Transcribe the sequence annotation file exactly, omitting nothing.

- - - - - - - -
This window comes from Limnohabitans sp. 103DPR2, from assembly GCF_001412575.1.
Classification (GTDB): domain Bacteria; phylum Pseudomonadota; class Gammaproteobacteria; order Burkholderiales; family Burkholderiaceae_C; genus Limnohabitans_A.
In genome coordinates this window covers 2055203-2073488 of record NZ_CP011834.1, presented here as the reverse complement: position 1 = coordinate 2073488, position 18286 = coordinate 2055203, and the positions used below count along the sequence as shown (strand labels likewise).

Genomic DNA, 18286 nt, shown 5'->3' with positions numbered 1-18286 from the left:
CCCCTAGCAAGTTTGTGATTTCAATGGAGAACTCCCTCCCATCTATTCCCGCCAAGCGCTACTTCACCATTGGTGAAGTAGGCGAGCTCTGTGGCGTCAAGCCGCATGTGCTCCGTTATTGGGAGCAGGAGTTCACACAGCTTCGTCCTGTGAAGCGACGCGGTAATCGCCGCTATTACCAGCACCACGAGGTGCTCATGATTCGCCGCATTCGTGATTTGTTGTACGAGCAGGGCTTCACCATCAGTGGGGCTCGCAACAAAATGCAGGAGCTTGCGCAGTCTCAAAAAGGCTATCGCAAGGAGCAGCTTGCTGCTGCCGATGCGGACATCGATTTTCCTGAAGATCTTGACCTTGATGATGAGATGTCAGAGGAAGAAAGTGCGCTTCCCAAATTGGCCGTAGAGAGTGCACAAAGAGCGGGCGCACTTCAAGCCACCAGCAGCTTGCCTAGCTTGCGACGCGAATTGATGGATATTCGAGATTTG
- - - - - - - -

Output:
This window comes from Limnohabitans sp. 103DPR2, from assembly GCF_001412575.1.
Classification (GTDB): domain Bacteria; phylum Pseudomonadota; class Gammaproteobacteria; order Burkholderiales; family Burkholderiaceae_C; genus Limnohabitans_A.
In genome coordinates this window covers 2055203-2073488 of record NZ_CP011834.1, presented here as the reverse complement: position 1 = coordinate 2073488, position 18286 = coordinate 2055203, and the positions used below count along the sequence as shown (strand labels likewise).

Genomic DNA, 18286 nt, shown 5'->3' with positions numbered 1-18286 from the left:
CCCCTAGCAAGTTTGTGATTTCAATGGAGAACTCCCTCCCATCTATTCCCGCCAAGCGCTACTTCACCATTGGTGAAGTAGGCGAGCTCTGTGGCGTCAAGCCGCATGTGCTCCGTTATTGGGAGCAGGAGTTCACACAGCTTCGTCCTGTGAAGCGACGCGGTAATCGCCGCTATTACCAGCACCACGAGGTGCTCATGATTCGCCGCATTCGTGATTTGTTGTACGAGCAGGGCTTCACCATCAGTGGGGCTCGCAACAAAATGCAGGAGCTTGCGCAGTCTCAAAAAGGCTATCGCAAGGAGCAGCTTGCTGCTGCCGATGCGGACATCGATTTTCCTGAAGATCTTGACCTTGATGATGAGATGTCAGAGGAAGAAAGTGCGCTTCCCAAATTGGCCGTAGAGAGTGCACAAAGAGCGGGCGCACTTCAAGCCACCAGCAGCTTGCCTAGCTTGCGACGCGAATTGATGGATATTCGAGATTTG